The hour had now arrived,—it was past noon of Thursday, December 5,—when the Committee on the Declaration was ready to report. Dr. Atlee, the chairman, read the result of their labors to the Convention. ‘Never in my life,’ says Mr. May, ‘have I seen a deeper77 impression made by words than was made by that admirable document upon all who were there present. After the voice of the reader had ceased, there was a profound silence for several minutes. Our hearts were in perfect unison. There was but one thought with us all. Either of the members could have told what the whole Convention felt. We felt that the word had just been uttered which would be mighty, through God, to the pulling down of the strongholds of slavery.’

An impulse to proceed at once to the adoption of the Declaration came from one of the weightiest Friends, who feared that much tampering with it would impair its forcibleness. But it seemed to the Convention more becoming to deliberate, and haply to amend and improve its fundamental utterance. The criticisms were mostly verbal.

Thomas Shipley, that good man and faithful friend of the78 slave, objected to the word “man-stealer” as applied indiscriminately to the slaveholders. To this it was replied that the term was an eminently proper one; that it described the exact relation between the master and the slave. It was urged that things should be called by their right names; that Luther had said he would “call a hoe a hoe, and a spade a spade.” Besides, it was added, it was a Scriptural phrase, and the chapter and verse were quoted in which it was used. This mollified Friend Shipley, though it did not set his mind entirely at rest. At length, some one suggested that the term should be retained, but that it should be preceded by the words, “according to Scripture.” This met the difficulty, and the paper was amended so as to read: “Every American citizen who holds [retains] a human [407] being in involuntary bondage as his property, is, according to Scripture (Exodus, 21.16), a man-stealer.” 79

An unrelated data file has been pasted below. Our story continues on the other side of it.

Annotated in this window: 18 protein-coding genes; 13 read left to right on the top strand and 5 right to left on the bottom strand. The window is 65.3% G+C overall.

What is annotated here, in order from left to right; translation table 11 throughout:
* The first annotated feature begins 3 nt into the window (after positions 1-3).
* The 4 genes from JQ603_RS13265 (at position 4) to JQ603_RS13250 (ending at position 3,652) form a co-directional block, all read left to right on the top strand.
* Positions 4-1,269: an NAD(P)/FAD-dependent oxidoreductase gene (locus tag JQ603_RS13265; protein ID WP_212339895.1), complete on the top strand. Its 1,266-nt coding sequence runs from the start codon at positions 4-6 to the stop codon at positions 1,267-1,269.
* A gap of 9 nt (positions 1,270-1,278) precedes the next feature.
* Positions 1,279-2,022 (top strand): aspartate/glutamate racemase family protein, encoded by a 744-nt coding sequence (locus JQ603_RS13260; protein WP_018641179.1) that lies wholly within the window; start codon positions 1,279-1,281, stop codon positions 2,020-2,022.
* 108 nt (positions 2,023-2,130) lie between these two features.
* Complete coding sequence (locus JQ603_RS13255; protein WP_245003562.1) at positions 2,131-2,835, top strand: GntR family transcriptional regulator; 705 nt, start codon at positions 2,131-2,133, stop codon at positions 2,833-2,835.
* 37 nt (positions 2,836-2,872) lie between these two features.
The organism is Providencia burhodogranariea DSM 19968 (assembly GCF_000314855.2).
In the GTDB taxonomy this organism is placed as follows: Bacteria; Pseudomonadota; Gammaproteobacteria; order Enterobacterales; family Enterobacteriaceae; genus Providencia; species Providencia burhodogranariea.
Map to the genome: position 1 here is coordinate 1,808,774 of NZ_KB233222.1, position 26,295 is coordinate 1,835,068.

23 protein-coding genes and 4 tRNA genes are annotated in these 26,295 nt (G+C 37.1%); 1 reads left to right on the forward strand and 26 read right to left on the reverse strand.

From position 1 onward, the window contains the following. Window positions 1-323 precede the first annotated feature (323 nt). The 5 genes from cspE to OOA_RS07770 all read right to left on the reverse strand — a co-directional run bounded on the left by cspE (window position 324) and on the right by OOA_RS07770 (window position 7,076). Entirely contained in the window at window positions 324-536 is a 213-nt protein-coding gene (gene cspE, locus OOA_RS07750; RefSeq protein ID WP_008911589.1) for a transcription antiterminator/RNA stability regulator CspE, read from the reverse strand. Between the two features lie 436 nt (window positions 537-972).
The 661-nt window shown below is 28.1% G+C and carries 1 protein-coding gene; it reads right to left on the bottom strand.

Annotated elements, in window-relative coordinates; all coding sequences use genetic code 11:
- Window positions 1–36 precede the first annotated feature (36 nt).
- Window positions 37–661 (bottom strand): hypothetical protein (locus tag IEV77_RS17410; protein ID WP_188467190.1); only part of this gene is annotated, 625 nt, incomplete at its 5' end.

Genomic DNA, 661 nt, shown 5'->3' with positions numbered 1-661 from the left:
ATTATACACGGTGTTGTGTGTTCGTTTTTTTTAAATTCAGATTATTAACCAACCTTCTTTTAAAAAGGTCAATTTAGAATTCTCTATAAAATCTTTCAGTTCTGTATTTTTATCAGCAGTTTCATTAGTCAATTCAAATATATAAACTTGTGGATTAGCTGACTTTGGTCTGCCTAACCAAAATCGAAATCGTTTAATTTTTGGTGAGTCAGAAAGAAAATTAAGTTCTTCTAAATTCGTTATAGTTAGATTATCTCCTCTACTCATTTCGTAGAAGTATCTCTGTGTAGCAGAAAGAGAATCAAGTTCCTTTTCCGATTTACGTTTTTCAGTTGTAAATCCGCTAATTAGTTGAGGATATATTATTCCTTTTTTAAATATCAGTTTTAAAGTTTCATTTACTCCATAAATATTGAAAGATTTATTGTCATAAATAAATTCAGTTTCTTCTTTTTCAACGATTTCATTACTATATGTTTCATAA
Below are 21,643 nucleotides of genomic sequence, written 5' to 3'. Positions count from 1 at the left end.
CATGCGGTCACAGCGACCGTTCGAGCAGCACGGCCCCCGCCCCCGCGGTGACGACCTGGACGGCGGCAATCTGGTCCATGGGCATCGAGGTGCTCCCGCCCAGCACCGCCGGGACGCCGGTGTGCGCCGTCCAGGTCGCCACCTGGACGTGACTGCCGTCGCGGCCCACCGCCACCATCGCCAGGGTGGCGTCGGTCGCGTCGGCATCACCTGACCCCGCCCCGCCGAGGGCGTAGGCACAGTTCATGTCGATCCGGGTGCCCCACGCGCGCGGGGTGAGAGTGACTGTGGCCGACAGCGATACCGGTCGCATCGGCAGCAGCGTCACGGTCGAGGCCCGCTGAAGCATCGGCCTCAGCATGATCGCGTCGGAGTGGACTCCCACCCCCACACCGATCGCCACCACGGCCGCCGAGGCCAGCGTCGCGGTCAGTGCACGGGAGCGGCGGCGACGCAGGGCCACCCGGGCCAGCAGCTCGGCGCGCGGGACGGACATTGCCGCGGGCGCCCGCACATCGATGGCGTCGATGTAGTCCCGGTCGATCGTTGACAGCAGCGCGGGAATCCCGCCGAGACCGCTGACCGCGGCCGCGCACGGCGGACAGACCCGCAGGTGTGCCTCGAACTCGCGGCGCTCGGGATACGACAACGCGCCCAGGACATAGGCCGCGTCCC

Lucretia Mott—like the clever school-teacher she had been—suggested one or two rhetorical amendments which were obvious improvements. ‘When our friends80 felt,’ she said years afterwards, with her quaint humor, ‘that they were planting themselves on the truths of Divine Revelation, and on the Declaration of Independence, as an Everlasting Rock, it seemed to me, as I heard it read, that the climax would be better to transpose the sentence, and place the Declaration of Independence first, and the truths of Divine Revelation last, as the Everlasting Rock; and I proposed it. I remember one of the younger members, Daniel E. Jewett, turning to see what81 woman there was there who knew what the word “transpose” meant.’